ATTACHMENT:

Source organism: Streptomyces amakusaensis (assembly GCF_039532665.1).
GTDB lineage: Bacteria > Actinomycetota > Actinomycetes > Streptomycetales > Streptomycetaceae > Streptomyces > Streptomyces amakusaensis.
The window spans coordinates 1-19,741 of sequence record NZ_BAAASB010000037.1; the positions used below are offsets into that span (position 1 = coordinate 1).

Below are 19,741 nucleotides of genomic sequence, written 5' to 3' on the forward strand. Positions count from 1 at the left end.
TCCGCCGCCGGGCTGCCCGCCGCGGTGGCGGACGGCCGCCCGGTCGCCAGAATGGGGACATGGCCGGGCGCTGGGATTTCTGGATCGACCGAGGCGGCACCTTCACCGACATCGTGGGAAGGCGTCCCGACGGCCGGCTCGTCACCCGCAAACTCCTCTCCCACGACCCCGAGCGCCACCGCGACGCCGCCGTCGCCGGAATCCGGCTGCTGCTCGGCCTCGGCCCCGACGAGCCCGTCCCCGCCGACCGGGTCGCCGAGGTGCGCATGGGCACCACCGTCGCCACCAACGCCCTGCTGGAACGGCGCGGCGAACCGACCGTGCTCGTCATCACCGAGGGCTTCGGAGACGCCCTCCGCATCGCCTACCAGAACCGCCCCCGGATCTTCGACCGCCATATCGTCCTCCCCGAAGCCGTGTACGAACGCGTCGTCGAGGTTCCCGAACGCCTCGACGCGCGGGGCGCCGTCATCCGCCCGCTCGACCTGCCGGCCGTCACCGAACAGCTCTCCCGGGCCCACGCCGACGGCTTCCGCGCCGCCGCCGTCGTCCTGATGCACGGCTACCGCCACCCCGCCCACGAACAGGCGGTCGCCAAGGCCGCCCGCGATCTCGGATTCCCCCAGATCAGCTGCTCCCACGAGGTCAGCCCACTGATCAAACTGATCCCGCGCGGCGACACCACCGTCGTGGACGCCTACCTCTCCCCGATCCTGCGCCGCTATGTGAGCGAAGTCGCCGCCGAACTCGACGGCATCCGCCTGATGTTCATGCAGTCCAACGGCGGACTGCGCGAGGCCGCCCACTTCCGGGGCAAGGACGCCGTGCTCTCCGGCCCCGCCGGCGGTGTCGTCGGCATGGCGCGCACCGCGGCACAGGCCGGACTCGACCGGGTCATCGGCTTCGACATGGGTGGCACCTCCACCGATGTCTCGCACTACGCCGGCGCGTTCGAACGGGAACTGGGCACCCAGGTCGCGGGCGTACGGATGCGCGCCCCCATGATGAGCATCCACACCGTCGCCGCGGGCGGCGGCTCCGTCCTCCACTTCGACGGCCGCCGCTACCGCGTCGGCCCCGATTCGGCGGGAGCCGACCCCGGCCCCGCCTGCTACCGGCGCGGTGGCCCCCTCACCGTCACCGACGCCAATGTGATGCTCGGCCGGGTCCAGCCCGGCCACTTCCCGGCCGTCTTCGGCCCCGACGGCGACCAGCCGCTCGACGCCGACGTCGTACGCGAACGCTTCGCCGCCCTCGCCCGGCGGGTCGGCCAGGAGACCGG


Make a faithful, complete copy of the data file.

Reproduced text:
Source organism: Streptomyces amakusaensis (assembly GCF_039532665.1).
GTDB lineage: Bacteria > Actinomycetota > Actinomycetes > Streptomycetales > Streptomycetaceae > Streptomyces > Streptomyces amakusaensis.
The window spans coordinates 1-19,741 of sequence record NZ_BAAASB010000037.1; the positions used below are offsets into that span (position 1 = coordinate 1).

Below are 19,741 nucleotides of genomic sequence, written 5' to 3' on the forward strand. Positions count from 1 at the left end.
TCCGCCGCCGGGCTGCCCGCCGCGGTGGCGGACGGCCGCCCGGTCGCCAGAATGGGGACATGGCCGGGCGCTGGGATTTCTGGATCGACCGAGGCGGCACCTTCACCGACATCGTGGGAAGGCGTCCCGACGGCCGGCTCGTCACCCGCAAACTCCTCTCCCACGACCCCGAGCGCCACCGCGACGCCGCCGTCGCCGGAATCCGGCTGCTGCTCGGCCTCGGCCCCGACGAGCCCGTCCCCGCCGACCGGGTCGCCGAGGTGCGCATGGGCACCACCGTCGCCACCAACGCCCTGCTGGAACGGCGCGGCGAACCGACCGTGCTCGTCATCACCGAGGGCTTCGGAGACGCCCTCCGCATCGCCTACCAGAACCGCCCCCGGATCTTCGACCGCCATATCGTCCTCCCCGAAGCCGTGTACGAACGCGTCGTCGAGGTTCCCGAACGCCTCGACGCGCGGGGCGCCGTCATCCGCCCGCTCGACCTGCCGGCCGTCACCGAACAGCTCTCCCGGGCCCACGCCGACGGCTTCCGCGCCGCCGCCGTCGTCCTGATGCACGGCTACCGCCACCCCGCCCACGAACAGGCGGTCGCCAAGGCCGCCCGCGATCTCGGATTCCCCCAGATCAGCTGCTCCCACGAGGTCAGCCCACTGATCAAACTGATCCCGCGCGGCGACACCACCGTCGTGGACGCCTACCTCTCCCCGATCCTGCGCCGCTATGTGAGCGAAGTCGCCGCCGAACTCGACGGCATCCGCCTGATGTTCATGCAGTCCAACGGCGGACTGCGCGAGGCCGCCCACTTCCGGGGCAAGGACGCCGTGCTCTCCGGCCCCGCCGGCGGTGTCGTCGGCATGGCGCGCACCGCGGCACAGGCCGGACTCGACCGGGTCATCGGCTTCGACATGGGTGGCACCTCCACCGATGTCTCGCACTACGCCGGCGCGTTCGAACGGGAACTGGGCACCCAGGTCGCGGGCGTACGGATGCGCGCCCCCATGATGAGCATCCACACCGTCGCCGCGGGCGGCGGCTCCGTCCTCCACTTCGACGGCCGCCGCTACCGCGTCGGCCCCGATTCGGCGGGAGCCGACCCCGGCCCCGCCTGCTACCGGCGCGGTGGCCCCCTCACCGTCACCGACGCCAATGTGATGCTCGGCCGGGTCCAGCCCGGCCACTTCCCGGCCGTCTTCGGCCCCGACGGCGACCAGCCGCTCGACGCCGACGTCGTACGCGAACGCTTCGCCGCCCTCGCCCGGCGGGTCGGCCAGGAGACCGG